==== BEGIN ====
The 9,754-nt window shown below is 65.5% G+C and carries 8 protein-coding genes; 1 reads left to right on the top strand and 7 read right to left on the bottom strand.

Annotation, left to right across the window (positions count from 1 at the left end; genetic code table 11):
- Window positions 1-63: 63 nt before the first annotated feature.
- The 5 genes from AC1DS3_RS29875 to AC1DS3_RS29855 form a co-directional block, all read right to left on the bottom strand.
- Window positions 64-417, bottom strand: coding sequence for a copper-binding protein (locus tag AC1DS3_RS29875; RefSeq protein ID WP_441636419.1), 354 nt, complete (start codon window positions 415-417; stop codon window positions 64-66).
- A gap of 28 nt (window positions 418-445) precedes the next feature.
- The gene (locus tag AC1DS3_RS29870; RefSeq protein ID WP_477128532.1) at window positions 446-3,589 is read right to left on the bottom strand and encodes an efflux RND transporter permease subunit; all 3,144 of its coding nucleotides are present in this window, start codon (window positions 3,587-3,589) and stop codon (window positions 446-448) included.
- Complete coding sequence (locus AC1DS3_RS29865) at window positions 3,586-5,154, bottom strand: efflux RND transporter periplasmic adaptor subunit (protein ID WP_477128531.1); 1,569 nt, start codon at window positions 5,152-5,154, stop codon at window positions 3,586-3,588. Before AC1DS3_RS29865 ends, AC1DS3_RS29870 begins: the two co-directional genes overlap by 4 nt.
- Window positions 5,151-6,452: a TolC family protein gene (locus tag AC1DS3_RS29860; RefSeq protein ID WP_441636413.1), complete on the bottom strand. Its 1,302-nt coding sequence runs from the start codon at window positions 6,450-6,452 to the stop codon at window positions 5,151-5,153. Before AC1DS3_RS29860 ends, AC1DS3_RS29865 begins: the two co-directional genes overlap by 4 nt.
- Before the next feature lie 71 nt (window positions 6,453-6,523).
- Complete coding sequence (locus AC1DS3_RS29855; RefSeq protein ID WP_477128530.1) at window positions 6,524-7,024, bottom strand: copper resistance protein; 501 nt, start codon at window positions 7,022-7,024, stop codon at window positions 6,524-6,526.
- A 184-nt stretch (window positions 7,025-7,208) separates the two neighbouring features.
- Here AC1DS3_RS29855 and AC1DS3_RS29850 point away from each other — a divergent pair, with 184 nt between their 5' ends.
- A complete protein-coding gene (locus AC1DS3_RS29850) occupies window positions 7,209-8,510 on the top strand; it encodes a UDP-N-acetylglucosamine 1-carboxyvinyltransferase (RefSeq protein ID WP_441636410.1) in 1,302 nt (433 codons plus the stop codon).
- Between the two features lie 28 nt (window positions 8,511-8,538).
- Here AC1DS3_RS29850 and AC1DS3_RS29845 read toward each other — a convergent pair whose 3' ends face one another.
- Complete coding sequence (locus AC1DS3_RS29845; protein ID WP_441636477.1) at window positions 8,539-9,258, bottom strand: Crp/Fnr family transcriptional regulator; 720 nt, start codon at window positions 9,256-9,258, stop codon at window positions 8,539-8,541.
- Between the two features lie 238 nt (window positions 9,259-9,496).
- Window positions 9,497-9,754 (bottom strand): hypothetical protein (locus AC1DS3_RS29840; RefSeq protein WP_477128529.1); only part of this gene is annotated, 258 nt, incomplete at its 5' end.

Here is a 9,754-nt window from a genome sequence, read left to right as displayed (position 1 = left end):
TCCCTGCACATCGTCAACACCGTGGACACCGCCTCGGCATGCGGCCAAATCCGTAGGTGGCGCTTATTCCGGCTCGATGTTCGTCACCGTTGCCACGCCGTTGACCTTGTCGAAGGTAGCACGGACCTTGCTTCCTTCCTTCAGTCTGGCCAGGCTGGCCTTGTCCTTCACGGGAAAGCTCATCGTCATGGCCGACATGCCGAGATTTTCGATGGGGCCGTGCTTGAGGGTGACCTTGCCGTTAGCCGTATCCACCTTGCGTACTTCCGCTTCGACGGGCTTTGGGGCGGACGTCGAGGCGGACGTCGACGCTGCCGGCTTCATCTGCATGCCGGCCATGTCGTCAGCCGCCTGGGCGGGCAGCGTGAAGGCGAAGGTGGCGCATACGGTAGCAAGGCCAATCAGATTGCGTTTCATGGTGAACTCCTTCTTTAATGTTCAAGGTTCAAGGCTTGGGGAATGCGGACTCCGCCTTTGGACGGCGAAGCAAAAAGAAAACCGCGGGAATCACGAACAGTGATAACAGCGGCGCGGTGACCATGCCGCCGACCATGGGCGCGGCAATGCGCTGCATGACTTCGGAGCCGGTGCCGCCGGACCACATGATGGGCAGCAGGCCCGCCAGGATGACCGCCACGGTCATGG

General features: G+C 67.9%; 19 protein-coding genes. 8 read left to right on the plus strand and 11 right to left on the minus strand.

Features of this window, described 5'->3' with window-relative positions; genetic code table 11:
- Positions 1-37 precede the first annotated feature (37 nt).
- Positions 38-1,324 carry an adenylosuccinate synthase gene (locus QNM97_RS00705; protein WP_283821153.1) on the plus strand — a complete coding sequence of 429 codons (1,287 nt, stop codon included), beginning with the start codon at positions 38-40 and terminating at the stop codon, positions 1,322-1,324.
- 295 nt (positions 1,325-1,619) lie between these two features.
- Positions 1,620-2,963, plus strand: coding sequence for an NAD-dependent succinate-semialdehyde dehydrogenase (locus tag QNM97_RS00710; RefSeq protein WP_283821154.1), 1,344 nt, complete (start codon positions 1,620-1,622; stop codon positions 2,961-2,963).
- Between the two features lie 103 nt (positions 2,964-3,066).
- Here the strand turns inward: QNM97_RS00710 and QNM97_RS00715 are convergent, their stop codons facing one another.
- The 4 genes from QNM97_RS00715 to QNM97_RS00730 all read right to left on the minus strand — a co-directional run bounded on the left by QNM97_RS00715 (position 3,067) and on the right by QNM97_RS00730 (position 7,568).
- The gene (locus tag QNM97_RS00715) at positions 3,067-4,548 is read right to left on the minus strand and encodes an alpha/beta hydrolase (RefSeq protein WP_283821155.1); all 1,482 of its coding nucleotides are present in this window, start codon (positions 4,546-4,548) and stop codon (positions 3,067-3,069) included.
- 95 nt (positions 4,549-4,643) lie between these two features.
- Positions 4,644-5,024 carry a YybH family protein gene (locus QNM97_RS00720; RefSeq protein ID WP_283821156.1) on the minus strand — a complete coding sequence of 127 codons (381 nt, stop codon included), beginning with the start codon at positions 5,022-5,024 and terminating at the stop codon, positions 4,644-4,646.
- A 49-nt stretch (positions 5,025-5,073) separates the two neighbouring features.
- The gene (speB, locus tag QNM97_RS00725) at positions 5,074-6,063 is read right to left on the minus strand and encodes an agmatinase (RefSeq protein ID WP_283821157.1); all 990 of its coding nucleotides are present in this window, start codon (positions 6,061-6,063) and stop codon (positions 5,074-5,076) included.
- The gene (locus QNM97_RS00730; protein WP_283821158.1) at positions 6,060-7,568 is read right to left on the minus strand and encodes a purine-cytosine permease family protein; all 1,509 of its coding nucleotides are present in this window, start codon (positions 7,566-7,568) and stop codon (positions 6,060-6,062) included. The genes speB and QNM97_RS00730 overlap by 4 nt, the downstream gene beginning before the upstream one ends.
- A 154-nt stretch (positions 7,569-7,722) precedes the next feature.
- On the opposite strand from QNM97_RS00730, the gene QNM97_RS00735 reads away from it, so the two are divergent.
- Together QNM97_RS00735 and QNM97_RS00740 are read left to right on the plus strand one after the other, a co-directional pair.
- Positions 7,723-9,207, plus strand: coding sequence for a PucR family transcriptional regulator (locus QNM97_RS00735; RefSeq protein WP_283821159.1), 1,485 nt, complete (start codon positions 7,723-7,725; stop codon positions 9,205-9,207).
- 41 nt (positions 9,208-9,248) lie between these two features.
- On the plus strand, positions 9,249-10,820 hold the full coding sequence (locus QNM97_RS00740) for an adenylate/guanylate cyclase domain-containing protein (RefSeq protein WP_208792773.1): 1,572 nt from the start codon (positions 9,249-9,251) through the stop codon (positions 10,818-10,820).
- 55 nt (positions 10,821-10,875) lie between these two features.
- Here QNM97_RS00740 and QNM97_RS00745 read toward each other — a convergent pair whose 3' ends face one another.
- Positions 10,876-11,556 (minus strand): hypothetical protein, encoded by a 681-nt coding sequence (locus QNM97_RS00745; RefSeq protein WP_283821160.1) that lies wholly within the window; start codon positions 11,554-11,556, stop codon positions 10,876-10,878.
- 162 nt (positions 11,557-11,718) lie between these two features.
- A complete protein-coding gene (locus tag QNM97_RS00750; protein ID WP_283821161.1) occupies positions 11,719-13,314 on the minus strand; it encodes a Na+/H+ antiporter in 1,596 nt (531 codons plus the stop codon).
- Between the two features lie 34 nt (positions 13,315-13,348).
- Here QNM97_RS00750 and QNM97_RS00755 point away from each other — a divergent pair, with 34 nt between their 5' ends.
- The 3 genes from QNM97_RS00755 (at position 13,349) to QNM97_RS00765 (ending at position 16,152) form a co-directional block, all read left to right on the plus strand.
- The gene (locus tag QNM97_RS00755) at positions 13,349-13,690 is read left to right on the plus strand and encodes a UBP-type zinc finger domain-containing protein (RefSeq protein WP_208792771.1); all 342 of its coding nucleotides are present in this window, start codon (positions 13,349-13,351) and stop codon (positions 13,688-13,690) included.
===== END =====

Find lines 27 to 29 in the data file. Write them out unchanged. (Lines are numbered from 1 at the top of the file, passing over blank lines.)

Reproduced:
- Positions 1,620-2,963, plus strand: coding sequence for an NAD-dependent succinate-semialdehyde dehydrogenase (locus tag QNM97_RS00710; RefSeq protein WP_283821154.1), 1,344 nt, complete (start codon positions 1,620-1,622; stop codon positions 2,961-2,963).
- Between the two features lie 103 nt (positions 2,964-3,066).
- Here the strand turns inward: QNM97_RS00710 and QNM97_RS00715 are convergent, their stop codons facing one another.